The collection documents the activities of the American Jewish Congress' Northern California Division from 1960 through the
mid-1980s. It contains minutes (1960-1982, incomplete), financial records, membership records, annual reports, articles, programs,
newsletters, press releases, clippings, correspondence, briefs and published material, and some photographs.
The American Jewish Congress (AJC) was founded in 1916, and reorganized in 1920 and 1938. The groundwork for the Northern
California Division was laid in the 1930s by Rabbis Saul White of Beth Sholom and Elliot Burstein of Beth Israel when they
organized a boycott of German goods. The Division was officially founded in December 1943. The AJC's mission shifted somewhat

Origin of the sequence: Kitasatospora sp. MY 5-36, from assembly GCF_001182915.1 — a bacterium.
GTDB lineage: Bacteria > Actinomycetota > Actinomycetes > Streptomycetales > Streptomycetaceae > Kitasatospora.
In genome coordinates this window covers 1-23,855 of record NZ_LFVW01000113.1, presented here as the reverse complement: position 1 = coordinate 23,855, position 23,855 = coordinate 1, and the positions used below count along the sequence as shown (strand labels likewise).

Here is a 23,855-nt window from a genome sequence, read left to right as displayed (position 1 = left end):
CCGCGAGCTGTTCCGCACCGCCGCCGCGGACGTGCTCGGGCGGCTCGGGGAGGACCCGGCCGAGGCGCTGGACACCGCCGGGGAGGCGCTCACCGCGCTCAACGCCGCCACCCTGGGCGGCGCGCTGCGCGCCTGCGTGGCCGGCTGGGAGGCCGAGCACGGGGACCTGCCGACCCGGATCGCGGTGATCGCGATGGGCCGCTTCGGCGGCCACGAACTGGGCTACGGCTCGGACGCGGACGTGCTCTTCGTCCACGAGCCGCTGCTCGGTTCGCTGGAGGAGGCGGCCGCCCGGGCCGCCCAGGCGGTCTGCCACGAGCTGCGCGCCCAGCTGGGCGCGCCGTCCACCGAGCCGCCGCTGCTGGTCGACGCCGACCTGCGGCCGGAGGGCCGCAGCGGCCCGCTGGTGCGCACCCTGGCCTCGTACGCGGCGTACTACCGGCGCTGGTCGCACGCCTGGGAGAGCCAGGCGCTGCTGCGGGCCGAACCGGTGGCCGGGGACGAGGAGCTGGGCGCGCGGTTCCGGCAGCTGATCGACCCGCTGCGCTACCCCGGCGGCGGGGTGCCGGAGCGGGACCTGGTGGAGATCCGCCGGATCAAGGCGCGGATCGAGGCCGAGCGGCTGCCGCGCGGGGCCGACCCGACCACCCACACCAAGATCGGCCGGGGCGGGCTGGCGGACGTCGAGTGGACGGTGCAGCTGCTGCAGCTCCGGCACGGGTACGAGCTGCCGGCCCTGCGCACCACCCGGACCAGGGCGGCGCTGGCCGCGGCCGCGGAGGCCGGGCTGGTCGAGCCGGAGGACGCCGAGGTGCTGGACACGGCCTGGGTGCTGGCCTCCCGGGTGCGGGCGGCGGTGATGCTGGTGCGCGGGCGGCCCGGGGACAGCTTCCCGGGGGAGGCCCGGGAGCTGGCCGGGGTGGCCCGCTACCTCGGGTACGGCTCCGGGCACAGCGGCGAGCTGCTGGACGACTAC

over the years but the core was the promotion of "Jewish rights and freedom" within the U.S. and the support of the "Jewish
Homeland." The organization's Civil Rights stand broadened over the years from a concern for Jewish Rights (American Jewish
Yearbook, 1922) to the "elimination of all forms of racial and religious bigotry" (American Jewish Yearbook, 1995) and was
referred to by one member as a Jewish ACLU. One of the AJC's primary money making activities was the sponsoring of tours
of Israel and Jewish themed tours to other cultural and religious sites around the world.
Number of containers: 10 cartons, 1 box
(Linear feet: 10.4)
All requests to reproduce, publish, quote from or otherwise use collection materials must be submitted in writing to the Head
of Public Services, The Bancroft Library, University of California, Berkeley, 94720-6000. Consent is given on behalf of The
Bancroft Library as the owner of the physical items and is not intended to include or imply permission from the copyright
owner. Such permission must be obtained from the copyright owner. See: http://bancroft.berkeley.edu/reference/permissions.html.
Collection is open for research.